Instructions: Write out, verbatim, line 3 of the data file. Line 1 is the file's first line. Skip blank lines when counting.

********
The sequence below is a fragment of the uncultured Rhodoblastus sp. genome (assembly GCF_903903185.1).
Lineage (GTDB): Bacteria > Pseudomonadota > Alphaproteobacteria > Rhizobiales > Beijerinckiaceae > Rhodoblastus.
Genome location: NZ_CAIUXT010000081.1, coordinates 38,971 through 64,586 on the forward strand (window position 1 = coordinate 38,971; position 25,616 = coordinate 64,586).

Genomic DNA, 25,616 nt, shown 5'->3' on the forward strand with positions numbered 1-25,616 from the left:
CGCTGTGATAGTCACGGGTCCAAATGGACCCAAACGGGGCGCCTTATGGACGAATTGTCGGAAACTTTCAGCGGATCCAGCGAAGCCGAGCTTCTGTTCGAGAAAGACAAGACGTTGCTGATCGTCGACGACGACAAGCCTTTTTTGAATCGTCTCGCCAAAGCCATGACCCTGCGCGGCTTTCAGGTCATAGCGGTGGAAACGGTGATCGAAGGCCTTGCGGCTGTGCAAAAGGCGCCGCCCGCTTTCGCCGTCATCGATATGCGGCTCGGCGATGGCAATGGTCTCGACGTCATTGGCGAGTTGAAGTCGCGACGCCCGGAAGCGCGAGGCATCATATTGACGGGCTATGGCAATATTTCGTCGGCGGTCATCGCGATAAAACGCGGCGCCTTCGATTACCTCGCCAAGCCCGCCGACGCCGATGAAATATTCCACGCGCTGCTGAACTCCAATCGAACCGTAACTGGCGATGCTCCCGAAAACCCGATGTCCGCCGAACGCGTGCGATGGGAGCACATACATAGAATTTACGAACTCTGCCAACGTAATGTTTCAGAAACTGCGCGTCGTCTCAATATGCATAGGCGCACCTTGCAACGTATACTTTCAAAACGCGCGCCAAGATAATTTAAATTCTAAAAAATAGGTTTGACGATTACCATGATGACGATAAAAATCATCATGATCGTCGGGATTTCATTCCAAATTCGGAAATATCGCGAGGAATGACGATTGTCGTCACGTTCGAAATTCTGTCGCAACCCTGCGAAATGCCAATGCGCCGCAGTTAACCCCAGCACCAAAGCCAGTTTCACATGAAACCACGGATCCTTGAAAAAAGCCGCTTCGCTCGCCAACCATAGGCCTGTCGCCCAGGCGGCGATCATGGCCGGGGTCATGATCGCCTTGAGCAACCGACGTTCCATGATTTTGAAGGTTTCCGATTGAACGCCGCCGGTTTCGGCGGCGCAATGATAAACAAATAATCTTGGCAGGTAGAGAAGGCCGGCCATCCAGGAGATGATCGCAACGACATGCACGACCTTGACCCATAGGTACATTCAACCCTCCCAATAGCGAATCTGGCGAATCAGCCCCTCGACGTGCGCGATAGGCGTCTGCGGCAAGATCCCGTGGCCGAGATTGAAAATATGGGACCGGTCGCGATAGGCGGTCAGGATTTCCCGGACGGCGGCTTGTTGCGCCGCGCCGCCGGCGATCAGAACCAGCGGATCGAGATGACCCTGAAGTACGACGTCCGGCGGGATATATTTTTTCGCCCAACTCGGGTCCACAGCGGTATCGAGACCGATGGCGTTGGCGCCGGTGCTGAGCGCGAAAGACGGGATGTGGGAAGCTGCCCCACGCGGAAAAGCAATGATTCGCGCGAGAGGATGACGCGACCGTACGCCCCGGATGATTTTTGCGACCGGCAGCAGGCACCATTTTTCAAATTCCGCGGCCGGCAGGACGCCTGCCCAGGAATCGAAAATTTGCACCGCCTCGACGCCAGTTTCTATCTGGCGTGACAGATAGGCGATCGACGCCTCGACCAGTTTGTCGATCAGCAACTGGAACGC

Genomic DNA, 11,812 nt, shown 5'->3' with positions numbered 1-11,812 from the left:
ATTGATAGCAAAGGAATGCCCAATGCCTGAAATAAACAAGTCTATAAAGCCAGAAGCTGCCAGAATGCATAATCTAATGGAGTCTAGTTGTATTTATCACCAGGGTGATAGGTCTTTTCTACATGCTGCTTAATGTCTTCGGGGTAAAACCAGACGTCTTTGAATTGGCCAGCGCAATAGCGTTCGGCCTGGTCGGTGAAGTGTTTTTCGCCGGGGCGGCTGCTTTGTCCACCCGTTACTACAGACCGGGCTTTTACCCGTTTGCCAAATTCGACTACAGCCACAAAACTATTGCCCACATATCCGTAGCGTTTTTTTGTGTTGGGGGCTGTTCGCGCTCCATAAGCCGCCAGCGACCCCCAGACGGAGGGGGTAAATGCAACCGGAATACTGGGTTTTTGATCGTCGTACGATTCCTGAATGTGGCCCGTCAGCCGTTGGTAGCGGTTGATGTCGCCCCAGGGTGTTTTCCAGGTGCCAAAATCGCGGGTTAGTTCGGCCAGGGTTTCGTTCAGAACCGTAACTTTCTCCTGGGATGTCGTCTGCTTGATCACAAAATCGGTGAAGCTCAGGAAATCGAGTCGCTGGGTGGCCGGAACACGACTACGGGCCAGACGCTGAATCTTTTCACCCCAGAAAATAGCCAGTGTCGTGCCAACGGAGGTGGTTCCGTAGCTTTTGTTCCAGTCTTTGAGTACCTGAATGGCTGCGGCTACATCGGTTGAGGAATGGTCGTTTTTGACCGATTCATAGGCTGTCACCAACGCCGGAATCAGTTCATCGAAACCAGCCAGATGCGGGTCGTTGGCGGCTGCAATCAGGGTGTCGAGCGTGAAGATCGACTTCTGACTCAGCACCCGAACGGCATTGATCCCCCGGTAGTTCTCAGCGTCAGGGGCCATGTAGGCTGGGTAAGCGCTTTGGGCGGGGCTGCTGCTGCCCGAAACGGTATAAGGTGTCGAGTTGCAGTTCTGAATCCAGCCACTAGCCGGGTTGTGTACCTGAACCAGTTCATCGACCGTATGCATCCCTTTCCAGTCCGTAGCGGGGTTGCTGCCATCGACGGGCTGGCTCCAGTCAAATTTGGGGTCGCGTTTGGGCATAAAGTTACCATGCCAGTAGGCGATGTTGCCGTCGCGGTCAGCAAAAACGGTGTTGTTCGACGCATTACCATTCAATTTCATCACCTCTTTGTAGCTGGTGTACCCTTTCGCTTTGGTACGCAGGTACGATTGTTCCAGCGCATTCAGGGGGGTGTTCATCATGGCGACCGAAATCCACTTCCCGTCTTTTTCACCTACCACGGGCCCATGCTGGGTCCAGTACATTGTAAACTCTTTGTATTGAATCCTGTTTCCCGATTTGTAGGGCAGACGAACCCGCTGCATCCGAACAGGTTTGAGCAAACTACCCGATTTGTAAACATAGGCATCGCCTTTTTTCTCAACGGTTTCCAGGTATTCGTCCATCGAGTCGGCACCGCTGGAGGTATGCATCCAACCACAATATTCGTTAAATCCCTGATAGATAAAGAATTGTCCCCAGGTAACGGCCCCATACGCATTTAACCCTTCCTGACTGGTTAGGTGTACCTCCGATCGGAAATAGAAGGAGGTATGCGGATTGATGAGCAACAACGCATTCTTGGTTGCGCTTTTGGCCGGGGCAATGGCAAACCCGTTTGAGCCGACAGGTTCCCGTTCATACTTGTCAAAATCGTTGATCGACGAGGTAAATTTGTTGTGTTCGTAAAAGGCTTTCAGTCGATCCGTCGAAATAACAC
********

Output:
Genome location: NZ_CAIUXT010000081.1, coordinates 38,971 through 64,586 on the forward strand (window position 1 = coordinate 38,971; position 25,616 = coordinate 64,586).